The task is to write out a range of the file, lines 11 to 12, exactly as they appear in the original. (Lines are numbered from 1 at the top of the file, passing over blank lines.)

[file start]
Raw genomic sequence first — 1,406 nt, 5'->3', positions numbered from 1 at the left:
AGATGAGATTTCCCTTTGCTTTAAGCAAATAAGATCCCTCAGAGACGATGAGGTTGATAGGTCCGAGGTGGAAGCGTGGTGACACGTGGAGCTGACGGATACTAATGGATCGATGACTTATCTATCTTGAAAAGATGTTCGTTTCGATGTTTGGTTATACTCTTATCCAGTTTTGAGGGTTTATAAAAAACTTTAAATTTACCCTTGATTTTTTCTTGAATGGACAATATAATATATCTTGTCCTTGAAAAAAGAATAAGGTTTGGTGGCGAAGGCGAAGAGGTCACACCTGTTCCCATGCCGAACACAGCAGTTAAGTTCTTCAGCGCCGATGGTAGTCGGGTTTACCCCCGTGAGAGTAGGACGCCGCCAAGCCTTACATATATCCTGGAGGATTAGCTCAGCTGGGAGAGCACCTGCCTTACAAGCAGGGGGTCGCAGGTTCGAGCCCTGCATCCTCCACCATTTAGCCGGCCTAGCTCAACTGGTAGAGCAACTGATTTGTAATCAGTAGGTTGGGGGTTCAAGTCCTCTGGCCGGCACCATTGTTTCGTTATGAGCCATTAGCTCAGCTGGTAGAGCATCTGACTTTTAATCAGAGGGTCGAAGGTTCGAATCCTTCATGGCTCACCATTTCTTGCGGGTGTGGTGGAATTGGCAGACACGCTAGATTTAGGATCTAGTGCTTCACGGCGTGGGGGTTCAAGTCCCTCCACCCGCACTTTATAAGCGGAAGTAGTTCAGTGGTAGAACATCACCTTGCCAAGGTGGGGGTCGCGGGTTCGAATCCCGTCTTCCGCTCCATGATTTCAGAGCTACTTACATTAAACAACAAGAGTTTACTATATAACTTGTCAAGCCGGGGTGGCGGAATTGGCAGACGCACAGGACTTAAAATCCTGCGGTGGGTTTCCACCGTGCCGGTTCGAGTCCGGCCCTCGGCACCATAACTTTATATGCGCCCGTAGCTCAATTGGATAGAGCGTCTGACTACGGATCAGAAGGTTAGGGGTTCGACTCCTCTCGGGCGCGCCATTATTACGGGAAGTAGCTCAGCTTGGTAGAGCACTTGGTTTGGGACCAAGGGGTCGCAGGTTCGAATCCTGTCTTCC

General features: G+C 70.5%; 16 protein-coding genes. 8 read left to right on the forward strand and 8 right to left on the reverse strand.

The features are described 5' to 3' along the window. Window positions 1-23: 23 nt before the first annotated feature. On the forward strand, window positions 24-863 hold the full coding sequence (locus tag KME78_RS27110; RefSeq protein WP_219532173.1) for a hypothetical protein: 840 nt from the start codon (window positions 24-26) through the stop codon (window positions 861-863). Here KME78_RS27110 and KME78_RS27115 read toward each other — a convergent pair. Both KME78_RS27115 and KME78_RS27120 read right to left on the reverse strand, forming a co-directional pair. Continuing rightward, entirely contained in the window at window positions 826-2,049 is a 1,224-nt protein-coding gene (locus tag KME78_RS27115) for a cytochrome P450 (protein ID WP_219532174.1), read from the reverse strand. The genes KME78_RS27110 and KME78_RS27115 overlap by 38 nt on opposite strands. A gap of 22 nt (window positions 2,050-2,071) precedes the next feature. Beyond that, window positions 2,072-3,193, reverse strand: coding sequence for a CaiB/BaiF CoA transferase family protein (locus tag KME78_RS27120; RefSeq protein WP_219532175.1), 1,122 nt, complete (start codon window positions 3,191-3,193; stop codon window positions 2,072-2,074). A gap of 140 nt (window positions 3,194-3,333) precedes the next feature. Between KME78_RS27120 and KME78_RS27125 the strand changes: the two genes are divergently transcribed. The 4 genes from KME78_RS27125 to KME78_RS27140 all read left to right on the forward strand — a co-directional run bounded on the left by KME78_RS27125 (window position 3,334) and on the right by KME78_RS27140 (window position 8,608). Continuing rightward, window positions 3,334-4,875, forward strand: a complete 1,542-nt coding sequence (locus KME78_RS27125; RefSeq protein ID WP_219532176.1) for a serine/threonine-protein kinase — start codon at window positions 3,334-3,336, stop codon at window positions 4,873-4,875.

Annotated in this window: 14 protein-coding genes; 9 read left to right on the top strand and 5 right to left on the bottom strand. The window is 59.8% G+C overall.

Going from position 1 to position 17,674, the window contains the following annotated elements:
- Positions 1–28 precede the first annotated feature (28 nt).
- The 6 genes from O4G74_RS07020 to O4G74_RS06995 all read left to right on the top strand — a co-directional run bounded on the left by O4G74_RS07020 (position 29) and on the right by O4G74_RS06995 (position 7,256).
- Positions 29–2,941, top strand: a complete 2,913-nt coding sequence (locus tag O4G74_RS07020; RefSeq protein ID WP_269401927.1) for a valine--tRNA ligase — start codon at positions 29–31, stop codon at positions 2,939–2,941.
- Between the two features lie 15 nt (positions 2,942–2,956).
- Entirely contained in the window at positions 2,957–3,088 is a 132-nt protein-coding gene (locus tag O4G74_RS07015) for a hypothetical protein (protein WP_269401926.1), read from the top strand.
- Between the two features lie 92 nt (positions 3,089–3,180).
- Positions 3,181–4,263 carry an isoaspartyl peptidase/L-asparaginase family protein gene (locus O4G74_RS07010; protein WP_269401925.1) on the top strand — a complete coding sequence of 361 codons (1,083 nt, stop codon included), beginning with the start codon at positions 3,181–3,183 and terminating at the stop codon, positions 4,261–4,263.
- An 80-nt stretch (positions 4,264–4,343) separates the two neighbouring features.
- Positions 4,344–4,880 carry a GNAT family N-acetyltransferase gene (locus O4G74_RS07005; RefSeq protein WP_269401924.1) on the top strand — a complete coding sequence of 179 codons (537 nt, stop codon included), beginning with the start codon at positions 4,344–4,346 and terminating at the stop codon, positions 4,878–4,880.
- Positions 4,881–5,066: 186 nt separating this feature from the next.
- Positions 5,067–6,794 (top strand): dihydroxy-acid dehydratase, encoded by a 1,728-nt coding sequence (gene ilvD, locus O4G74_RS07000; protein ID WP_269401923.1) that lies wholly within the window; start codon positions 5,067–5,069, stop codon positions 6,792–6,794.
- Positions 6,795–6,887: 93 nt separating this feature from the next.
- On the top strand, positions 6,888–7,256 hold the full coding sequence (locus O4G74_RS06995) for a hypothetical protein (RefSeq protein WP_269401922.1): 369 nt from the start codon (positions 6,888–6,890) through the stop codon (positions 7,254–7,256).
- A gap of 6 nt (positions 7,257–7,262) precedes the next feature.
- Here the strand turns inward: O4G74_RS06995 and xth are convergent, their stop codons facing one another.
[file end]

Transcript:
- Entirely contained in the window at positions 2,957–3,088 is a 132-nt protein-coding gene (locus tag O4G74_RS07015) for a hypothetical protein (protein WP_269401926.1), read from the top strand.
- Between the two features lie 92 nt (positions 3,089–3,180).